Translations of parts of the German Maḥzor into the vernacular of the countries in which they were used began to be made as early as the fourteenth century. In 1571 Abigdor ben Moses published a Judæo-German translation of the Maḥzor for New-Year and the Day of Atonement. In 1600 the Judæo-German translation of the whole Maḥzor was published by Meïr Anshel ben Joseph Mordecai of Posen. A German translation of the whole Maḥzor was first published by Benjamin Wolf Heidenheim, 1800. He was followed by Prosper of Alsace (Metz, 1817), Moses ben Israel Landau (Prague, 1834), Moritz Frenkel (Berlin, 1838-40), I. N. Mannheimer (Vienna, 1840), Moses Pappenheimer and Jeremiah Heinemann (Berlin, 1840-41), Raphael Jacob Fürstenthal (Krotoschin, 1845), Meïr ha-Levi Letteris (Prague, 1845), and Michael Sachs (Berlin, 1855). A French translation of the whole Maḥzor was published by Elhanan Durlacher (Paris, 1852).
The first attempt to render the Maḥzor into English was made by A. Alexander, who in 1787 published the piyyuṭim for the eve of the Day of Atonement, and in 1789 the whole service for New-Year. In 1794 David Levi published an English version of the services for New-Year, the Day of Atonement, and the feasts of Tabernacles and Pentecost, and thirteen years later gave a new version of the whole Maḥzor. In 1860 a new English version was published by David Aaron de Sola. A Dutch translation of the entire Maḥzor was published by Gabriel Isaac Pollack in 1841. The services for New-Year and the Day of Atonement were rendered into Russian by Rabbi Hurwitz after 1880.In Spain.
Spain, in the Middle Ages the home of Jewish poetry, could hardly be satisfied with the piyyuṭim of Ḳalir, which had been introduced either from Babylonia with the "Siddur" of R. Amram Gaon, or from Italy. These, therefore, were replaced by new piyyuṭim composed by Spanish poets, as Joseph ben Abitur, Solomon Gabirol, Isaac Ghayyat, Judah ha-Levi, and Abraham and Moses ibn Ezra. Indeed, the number of piyyuḥim composed by Spanish poets was so great that almost every Spanish city had its own ritual. After the Spanish exile the same ritual was adopted by all the Sephardim with the exception of the Catalonian and Aragonian congregations of Salonica, which still use their old Maḥzor for New-Year and the Day of Atonement.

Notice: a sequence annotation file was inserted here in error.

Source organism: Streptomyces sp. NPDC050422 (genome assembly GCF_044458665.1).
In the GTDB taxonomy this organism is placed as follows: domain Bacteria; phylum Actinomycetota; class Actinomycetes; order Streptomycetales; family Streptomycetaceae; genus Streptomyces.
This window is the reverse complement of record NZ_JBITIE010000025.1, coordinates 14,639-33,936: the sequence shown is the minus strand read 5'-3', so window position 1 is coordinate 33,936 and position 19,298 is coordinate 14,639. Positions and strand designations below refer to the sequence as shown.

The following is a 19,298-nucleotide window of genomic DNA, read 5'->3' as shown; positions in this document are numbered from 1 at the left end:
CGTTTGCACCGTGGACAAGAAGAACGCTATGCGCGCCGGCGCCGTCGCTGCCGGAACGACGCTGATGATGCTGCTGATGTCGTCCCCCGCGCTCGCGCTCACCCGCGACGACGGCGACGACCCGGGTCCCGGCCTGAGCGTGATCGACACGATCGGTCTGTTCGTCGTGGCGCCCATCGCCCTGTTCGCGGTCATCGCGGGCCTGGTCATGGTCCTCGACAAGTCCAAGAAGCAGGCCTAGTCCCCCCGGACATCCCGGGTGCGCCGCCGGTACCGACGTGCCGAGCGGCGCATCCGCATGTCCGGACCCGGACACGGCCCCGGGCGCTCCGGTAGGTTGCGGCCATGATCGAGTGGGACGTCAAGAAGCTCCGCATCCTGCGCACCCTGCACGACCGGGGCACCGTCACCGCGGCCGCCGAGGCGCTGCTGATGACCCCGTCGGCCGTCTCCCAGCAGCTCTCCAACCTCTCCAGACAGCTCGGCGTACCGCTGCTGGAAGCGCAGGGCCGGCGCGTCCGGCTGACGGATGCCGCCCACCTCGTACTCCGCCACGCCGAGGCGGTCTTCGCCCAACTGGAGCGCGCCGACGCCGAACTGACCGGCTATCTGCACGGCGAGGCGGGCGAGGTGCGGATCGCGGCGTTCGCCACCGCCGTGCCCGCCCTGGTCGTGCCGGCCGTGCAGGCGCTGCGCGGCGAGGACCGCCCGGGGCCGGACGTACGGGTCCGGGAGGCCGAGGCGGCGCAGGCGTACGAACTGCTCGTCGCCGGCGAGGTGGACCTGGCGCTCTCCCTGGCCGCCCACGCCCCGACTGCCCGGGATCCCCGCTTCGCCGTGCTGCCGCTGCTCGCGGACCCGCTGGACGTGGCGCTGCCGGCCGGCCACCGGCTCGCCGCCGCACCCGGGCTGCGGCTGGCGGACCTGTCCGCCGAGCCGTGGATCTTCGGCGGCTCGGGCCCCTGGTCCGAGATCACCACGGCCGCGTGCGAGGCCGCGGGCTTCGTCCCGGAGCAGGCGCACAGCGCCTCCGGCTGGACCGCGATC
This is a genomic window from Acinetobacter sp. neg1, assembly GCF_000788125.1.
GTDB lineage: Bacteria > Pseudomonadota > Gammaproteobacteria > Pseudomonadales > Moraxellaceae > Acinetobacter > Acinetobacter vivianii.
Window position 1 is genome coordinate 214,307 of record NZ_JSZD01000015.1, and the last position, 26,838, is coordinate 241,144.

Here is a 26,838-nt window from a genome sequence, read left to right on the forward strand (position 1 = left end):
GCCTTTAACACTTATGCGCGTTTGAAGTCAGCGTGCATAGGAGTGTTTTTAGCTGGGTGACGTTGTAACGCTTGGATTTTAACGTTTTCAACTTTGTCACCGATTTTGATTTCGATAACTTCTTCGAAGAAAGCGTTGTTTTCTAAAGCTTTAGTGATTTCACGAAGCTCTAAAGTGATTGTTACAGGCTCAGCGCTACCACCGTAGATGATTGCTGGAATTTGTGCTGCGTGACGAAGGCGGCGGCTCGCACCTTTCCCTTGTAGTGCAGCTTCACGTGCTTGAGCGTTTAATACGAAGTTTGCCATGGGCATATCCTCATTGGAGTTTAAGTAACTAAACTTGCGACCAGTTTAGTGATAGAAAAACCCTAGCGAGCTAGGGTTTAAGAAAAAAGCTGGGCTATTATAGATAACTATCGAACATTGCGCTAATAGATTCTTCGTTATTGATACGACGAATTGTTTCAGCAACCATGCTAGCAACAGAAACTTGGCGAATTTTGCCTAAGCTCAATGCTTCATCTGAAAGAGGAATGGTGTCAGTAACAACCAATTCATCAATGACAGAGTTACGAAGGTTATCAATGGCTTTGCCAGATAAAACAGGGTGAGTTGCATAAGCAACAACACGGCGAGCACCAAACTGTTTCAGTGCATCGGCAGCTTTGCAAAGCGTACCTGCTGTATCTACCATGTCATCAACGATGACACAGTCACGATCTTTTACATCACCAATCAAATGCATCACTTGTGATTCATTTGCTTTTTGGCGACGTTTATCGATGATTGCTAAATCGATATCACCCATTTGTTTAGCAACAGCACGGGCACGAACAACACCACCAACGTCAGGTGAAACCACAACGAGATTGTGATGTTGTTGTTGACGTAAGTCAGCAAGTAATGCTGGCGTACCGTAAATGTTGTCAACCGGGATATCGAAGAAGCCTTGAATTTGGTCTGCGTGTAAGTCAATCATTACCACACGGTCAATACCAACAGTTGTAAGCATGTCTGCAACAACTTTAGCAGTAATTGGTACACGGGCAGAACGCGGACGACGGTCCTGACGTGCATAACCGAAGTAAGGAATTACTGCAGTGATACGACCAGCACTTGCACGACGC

The Maḥzor of the Sephardic ritual was first published at Venice in 1614. As representing distinct branches of the Sephardic ritual may be regarded: the Tripoli Maḥzor for New-Year and the Day of Atonement (published first at Venice in 1648, under the title "Sifte Renanot"); the Maḥzor of Tunis (published at Pisa); the Maḥzor of Algiers ("Minhag Algaza'ir," published first at Amsterdam in 1685); and the maḥzorim of Provence and Languedoc, four of which are still extant—those of Avignon, Carpentras, Cavaillon, and Montpellier. Many piyyuṭim of the Sephardim were incorporated into the Maḥzor of northern France, and some of them entered the German Maḥzor. Parts of the Spanish Maḥzor, like the "'Abodah" of Joseph ben Abitur, the "Azharot" of Solomon ibn Gabirol, and various poems by Isaac ibn Ghayyat, were annotated by Jacob Anatoli, Moses ibn Tibbon, Isaac ben Todros, Simon Duran, and by others. Jacob Tam compiled a maḥzor modeled upon the Spanish Maḥzor, and many liturgical poems of Spain are found in the Maḥzor Vitry, compiled by Simḥah ben Samuel of Vitry, pupil of Rashi.
The Spanish Maḥzor exerted an influence upon the Karaite ritual. Several rabbinical poems of Spanish origin were introduced into the Karaite service before it was arranged by Aaron ben Joseph. See Liturgy; Poetry; Siddur.
- Luzzatto, Mebo;
- idem, in Kerem Hemed, iv. 23a;
- Zunz, Ritus, Berlin, 1859;
- idem, in Allg. Zeit. des Jud. 1838, pp. 580 et seq.;
- Steinschneider, Jewish Literature, pp. 164 et seq.;
- Benjacob, Oẓar ha-Sefarim, s.v. .